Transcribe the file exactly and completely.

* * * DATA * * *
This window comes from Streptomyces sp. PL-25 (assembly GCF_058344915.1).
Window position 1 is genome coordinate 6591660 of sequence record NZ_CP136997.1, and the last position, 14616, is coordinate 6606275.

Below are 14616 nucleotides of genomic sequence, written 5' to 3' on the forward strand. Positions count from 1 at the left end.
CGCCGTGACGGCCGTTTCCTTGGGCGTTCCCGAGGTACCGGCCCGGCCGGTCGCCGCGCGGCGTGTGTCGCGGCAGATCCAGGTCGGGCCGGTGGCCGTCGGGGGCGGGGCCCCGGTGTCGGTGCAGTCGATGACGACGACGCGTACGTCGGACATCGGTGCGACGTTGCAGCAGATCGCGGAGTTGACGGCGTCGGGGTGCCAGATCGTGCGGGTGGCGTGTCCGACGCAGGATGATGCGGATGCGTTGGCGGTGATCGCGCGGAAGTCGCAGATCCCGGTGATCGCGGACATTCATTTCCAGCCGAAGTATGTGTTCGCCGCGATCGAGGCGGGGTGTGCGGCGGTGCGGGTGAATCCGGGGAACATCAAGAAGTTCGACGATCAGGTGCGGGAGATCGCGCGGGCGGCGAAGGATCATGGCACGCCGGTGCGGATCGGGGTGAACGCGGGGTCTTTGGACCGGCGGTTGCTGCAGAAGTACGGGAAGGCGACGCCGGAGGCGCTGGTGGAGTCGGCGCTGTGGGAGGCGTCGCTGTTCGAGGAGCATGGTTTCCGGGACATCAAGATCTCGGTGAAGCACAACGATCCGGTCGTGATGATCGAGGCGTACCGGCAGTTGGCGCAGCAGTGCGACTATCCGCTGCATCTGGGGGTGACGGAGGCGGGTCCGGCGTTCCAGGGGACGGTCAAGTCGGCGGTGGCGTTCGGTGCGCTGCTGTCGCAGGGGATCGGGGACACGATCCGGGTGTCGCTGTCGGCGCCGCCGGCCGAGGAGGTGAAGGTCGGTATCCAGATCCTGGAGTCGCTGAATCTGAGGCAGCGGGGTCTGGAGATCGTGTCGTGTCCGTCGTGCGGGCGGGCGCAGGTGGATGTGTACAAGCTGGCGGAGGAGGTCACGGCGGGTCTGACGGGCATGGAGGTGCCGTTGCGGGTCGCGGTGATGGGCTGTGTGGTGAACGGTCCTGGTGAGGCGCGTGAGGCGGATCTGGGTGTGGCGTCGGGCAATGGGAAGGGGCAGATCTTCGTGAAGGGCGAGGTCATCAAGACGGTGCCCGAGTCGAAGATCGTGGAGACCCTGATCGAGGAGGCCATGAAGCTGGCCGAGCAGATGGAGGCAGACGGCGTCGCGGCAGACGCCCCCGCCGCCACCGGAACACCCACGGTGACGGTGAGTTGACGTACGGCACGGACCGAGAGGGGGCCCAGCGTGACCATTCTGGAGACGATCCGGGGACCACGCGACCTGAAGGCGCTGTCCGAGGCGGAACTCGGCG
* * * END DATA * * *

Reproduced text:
This window comes from Streptomyces sp. PL-25 (assembly GCF_058344915.1).
Window position 1 is genome coordinate 6591660 of sequence record NZ_CP136997.1, and the last position, 14616, is coordinate 6606275.

Below are 14616 nucleotides of genomic sequence, written 5' to 3' on the forward strand. Positions count from 1 at the left end.
CGCCGTGACGGCCGTTTCCTTGGGCGTTCCCGAGGTACCGGCCCGGCCGGTCGCCGCGCGGCGTGTGTCGCGGCAGATCCAGGTCGGGCCGGTGGCCGTCGGGGGCGGGGCCCCGGTGTCGGTGCAGTCGATGACGACGACGCGTACGTCGGACATCGGTGCGACGTTGCAGCAGATCGCGGAGTTGACGGCGTCGGGGTGCCAGATCGTGCGGGTGGCGTGTCCGACGCAGGATGATGCGGATGCGTTGGCGGTGATCGCGCGGAAGTCGCAGATCCCGGTGATCGCGGACATTCATTTCCAGCCGAAGTATGTGTTCGCCGCGATCGAGGCGGGGTGTGCGGCGGTGCGGGTGAATCCGGGGAACATCAAGAAGTTCGACGATCAGGTGCGGGAGATCGCGCGGGCGGCGAAGGATCATGGCACGCCGGTGCGGATCGGGGTGAACGCGGGGTCTTTGGACCGGCGGTTGCTGCAGAAGTACGGGAAGGCGACGCCGGAGGCGCTGGTGGAGTCGGCGCTGTGGGAGGCGTCGCTGTTCGAGGAGCATGGTTTCCGGGACATCAAGATCTCGGTGAAGCACAACGATCCGGTCGTGATGATCGAGGCGTACCGGCAGTTGGCGCAGCAGTGCGACTATCCGCTGCATCTGGGGGTGACGGAGGCGGGTCCGGCGTTCCAGGGGACGGTCAAGTCGGCGGTGGCGTTCGGTGCGCTGCTGTCGCAGGGGATCGGGGACACGATCCGGGTGTCGCTGTCGGCGCCGCCGGCCGAGGAGGTGAAGGTCGGTATCCAGATCCTGGAGTCGCTGAATCTGAGGCAGCGGGGTCTGGAGATCGTGTCGTGTCCGTCGTGCGGGCGGGCGCAGGTGGATGTGTACAAGCTGGCGGAGGAGGTCACGGCGGGTCTGACGGGCATGGAGGTGCCGTTGCGGGTCGCGGTGATGGGCTGTGTGGTGAACGGTCCTGGTGAGGCGCGTGAGGCGGATCTGGGTGTGGCGTCGGGCAATGGGAAGGGGCAGATCTTCGTGAAGGGCGAGGTCATCAAGACGGTGCCCGAGTCGAAGATCGTGGAGACCCTGATCGAGGAGGCCATGAAGCTGGCCGAGCAGATGGAGGCAGACGGCGTCGCGGCAGACGCCCCCGCCGCCACCGGAACACCCACGGTGACGGTGAGTTGACGTACGGCACGGACCGAGAGGGGGCCCAGCGTGACCATTCTGGAGACGATCCGGGGACCACGCGACCTGAAGGCGCTGTCCGAGGCGGAACTCGGCG